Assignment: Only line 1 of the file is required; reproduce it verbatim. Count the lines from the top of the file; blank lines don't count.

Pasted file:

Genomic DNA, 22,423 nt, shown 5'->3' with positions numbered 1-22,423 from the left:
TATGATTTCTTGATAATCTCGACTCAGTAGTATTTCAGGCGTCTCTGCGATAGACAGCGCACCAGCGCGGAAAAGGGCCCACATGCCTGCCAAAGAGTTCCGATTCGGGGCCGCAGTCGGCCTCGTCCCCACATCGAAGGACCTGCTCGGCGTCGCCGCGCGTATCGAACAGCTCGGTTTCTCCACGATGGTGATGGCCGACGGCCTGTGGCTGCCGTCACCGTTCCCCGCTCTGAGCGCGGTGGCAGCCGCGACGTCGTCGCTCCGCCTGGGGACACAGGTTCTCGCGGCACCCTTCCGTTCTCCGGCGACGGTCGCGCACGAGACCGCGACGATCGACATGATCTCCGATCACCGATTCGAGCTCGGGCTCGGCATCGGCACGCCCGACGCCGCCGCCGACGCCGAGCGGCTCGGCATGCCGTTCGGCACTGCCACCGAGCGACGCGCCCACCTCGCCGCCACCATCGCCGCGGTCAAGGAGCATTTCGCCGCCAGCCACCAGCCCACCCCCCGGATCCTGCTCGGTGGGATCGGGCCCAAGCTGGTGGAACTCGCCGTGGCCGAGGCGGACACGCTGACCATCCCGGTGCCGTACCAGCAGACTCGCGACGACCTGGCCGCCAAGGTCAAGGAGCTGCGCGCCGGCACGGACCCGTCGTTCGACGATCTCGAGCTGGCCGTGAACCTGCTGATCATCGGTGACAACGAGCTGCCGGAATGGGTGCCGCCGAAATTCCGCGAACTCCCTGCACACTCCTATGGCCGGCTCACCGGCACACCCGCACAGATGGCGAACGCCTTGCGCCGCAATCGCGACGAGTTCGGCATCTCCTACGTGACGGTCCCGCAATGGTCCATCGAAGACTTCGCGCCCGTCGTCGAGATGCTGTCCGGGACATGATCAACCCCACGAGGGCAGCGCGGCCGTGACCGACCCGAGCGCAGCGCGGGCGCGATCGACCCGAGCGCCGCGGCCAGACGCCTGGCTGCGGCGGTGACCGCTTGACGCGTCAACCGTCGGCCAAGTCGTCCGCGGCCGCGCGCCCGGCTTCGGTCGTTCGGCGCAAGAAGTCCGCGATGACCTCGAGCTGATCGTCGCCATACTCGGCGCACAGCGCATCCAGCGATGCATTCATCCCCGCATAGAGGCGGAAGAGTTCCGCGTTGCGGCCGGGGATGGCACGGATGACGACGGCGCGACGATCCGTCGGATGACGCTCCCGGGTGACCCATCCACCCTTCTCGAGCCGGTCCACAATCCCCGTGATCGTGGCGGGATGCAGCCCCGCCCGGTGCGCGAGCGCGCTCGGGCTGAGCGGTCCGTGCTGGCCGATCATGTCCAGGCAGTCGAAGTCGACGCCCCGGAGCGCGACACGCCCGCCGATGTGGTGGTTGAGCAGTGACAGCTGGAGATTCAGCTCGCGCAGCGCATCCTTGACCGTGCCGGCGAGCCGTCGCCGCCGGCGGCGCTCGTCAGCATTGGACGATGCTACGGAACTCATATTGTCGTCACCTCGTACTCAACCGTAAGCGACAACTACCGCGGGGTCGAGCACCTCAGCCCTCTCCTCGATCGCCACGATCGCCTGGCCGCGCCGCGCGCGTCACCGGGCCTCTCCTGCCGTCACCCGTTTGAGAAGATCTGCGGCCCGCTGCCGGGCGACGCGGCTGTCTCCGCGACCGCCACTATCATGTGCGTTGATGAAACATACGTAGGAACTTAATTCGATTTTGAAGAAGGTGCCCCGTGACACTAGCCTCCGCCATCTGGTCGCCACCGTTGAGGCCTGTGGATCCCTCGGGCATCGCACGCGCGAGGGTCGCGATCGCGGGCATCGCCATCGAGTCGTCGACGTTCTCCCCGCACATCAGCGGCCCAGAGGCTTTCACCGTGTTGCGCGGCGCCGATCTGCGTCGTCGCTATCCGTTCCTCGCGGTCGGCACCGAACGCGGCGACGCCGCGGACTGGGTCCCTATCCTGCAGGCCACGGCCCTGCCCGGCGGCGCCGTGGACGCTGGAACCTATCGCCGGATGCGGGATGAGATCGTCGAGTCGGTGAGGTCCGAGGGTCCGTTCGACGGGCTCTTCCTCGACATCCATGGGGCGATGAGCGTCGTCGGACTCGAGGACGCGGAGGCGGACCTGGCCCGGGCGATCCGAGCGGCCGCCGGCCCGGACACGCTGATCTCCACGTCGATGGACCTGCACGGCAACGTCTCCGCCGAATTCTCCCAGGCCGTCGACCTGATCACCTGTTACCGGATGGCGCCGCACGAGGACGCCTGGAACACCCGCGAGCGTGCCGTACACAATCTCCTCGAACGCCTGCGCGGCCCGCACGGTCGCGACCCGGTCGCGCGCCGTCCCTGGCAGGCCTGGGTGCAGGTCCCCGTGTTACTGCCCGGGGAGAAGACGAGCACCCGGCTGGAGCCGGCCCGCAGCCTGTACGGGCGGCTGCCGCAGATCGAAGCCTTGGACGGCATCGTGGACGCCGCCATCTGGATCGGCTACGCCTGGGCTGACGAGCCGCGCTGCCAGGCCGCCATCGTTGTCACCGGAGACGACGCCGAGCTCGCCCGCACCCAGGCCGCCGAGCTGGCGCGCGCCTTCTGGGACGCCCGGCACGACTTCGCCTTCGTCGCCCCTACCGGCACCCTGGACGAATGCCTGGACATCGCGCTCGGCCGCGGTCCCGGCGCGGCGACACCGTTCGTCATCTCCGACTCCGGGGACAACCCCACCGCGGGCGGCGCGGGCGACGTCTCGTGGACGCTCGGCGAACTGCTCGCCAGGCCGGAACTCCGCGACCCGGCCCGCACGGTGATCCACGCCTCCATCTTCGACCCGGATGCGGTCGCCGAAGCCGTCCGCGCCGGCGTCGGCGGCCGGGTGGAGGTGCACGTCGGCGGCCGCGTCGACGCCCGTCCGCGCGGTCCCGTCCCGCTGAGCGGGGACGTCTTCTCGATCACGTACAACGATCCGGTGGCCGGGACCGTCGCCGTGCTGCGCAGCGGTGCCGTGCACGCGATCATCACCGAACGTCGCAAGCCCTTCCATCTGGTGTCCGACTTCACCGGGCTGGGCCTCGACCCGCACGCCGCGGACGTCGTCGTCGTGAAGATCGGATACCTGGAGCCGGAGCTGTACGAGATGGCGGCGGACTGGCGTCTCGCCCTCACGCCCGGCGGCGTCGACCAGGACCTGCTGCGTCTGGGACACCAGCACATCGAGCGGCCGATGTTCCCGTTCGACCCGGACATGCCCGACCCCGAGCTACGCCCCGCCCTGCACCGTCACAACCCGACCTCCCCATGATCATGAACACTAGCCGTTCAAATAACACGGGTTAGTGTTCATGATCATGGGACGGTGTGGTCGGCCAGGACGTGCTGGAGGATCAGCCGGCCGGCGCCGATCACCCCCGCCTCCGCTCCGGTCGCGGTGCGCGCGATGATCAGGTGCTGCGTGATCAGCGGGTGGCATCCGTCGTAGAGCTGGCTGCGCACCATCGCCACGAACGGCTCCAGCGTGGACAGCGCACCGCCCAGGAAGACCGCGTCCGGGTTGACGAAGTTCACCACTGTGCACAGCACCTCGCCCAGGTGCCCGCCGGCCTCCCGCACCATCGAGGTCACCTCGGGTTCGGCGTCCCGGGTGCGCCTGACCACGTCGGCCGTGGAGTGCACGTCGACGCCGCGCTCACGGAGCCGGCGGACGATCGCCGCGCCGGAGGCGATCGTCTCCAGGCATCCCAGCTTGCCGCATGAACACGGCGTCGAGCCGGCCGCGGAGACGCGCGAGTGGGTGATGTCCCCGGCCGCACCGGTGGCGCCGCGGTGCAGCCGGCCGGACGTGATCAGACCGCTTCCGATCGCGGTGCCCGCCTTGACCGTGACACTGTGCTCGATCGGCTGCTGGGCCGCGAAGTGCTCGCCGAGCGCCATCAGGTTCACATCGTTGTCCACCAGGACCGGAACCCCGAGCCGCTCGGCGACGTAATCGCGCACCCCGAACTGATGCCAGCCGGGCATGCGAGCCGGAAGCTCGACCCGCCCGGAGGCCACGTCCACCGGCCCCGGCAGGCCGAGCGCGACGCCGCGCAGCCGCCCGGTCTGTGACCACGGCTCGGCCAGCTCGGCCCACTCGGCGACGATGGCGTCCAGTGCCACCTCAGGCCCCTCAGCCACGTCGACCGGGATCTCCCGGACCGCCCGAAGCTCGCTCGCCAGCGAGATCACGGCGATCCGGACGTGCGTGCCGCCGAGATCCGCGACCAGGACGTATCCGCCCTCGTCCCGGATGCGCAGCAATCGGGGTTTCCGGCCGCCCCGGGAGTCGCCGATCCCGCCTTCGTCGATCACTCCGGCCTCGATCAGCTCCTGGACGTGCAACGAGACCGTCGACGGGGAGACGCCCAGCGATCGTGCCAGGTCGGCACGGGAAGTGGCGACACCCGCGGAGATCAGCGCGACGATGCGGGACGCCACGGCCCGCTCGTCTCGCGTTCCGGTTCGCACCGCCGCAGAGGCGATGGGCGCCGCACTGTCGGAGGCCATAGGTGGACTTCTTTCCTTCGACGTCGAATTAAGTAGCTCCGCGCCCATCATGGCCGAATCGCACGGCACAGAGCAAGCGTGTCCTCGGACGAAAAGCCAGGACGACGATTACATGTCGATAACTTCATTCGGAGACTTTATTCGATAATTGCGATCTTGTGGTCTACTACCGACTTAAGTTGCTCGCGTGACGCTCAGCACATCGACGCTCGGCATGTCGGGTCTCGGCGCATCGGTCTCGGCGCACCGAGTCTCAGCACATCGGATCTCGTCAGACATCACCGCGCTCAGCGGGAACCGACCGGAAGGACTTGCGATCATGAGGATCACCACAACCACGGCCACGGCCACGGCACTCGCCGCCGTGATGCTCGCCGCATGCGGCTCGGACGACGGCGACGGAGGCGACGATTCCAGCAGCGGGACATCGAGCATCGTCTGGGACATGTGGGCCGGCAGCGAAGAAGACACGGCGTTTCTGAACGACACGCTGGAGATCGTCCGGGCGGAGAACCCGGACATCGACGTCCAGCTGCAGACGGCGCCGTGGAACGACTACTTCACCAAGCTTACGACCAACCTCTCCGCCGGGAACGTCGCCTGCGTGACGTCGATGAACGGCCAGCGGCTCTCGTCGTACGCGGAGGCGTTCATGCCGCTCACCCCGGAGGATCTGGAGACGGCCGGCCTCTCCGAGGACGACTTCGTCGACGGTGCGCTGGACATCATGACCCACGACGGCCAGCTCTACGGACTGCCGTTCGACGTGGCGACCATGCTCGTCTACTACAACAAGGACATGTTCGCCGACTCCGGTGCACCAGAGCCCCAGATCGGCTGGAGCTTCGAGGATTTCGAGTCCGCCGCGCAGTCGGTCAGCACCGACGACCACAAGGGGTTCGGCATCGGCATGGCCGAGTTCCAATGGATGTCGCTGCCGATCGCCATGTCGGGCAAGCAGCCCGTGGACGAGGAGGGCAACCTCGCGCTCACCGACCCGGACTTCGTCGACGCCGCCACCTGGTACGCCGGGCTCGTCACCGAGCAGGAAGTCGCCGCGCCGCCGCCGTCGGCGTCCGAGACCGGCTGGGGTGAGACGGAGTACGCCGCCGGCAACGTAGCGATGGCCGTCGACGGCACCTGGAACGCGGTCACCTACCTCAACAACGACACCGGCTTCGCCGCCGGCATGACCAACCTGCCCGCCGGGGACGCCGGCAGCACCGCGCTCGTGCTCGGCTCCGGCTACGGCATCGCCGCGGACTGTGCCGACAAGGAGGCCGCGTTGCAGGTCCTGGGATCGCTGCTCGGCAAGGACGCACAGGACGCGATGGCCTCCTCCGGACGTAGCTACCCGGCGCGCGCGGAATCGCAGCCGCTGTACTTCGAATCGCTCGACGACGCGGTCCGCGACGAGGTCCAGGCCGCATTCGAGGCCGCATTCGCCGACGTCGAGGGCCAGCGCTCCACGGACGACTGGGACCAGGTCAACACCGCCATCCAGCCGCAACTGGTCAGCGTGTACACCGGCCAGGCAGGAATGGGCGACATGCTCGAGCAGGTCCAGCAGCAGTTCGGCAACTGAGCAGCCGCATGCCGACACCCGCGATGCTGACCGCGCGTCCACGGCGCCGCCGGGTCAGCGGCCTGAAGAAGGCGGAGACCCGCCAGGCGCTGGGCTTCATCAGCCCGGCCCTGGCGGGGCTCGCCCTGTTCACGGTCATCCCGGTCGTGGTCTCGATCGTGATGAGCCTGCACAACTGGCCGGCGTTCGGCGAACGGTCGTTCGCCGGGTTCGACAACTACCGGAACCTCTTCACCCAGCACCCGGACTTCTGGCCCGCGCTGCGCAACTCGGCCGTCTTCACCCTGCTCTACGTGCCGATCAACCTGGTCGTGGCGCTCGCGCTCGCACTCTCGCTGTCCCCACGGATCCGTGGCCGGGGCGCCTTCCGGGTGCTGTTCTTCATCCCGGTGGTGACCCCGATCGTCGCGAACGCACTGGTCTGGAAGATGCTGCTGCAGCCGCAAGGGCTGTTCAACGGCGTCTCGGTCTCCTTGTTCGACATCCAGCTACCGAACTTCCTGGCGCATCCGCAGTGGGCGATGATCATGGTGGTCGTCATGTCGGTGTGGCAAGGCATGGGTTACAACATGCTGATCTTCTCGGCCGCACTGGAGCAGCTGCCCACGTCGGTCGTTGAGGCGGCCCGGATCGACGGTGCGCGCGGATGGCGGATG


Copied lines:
Genomic DNA, 22,423 nt, shown 5'->3' with positions numbered 1-22,423 from the left: